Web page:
Across Nebraska planting is in full swing, but about 80 farmers in western Nebraska already have a new type of crop sprouting up – peas. These peas aren’t the same sweet peas from your grandmother’s garden, but are yellow field peas (Pisum sativum) that can be grown for human consumption or can be used for livestock feed.
The peas are high in protein as they are a legume. Legumes also have a nitrogen-fixing ability that adds nitrogen back into the soil making the soil more fertile. This makes peas and other legumes the perfect plant for years between corn and wheat which take large amounts of nitrogen from the soil.
The peas were planted in early spring and will be harvested in July. They require only 9-10 inches of water to produce 25-30 bushels of peas per acre, said John Thomas, UNL extension educator in Box Butte County. In perspective, corn needs approximately 25 inches of water to reach its full potential at maturity. Also, as field peas are harvested in July this allows the soil more time than with other crops to recover moisture before being planted to wheat in the fall.
Field peas had previously been grown in western Nebraska to a smaller extent, but due to a co-op, Stateline Producers Cooperative, now interested in buying and selling the peas – farmers have an established market to sell their crop. With sales contracts from the co-op and a means for storage, this year the crop of field peas can be grown for a larger overseas market for human consumption.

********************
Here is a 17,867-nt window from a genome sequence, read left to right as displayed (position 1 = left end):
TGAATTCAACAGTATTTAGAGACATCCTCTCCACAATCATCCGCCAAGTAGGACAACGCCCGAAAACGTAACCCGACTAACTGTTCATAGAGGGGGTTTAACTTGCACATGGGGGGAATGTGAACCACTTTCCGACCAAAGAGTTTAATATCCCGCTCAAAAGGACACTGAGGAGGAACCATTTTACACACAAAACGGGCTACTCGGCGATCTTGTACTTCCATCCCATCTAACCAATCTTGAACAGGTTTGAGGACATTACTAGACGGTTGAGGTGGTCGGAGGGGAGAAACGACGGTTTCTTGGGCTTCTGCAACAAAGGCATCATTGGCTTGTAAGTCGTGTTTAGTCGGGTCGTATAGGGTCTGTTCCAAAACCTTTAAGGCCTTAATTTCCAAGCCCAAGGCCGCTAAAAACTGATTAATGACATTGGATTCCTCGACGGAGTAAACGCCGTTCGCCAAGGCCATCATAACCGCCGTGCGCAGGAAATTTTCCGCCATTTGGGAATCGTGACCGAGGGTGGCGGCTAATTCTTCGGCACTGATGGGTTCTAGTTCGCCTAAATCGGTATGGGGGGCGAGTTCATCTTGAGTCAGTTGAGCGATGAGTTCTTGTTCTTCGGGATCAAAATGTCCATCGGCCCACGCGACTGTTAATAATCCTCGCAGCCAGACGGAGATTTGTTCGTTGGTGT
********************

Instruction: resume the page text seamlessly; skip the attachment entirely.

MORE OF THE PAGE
Peas are a growing trend. Nationally, the number of acres planted to dry edible peas increased by 81 percent from 2011 to 2012, according to a USDA report from the National Agricultural Statistics Service. During the same period, harvested yield more than doubled increasing from 5,625,000 cwt in 2011 to 11,453,000 cwt in 2012, according to the USDA report. The top five producing states in 2012 were Montana, North Dakota, Washington, Idaho and Oregon.
– Kassi Williams is a proud farmer’s daughter growing up on a cow/calf and grain farm in Iowa. She earned a Bachelor of Science from Iowa State University, majoring in both animal science and public relations. She has been involved with agriculture from birth, working in multiple facets of the industry including the USDA and Extension. Kassi relocated to Nebraska in 2010 to work for a marketing communications agency for a multitude of agriculture clients.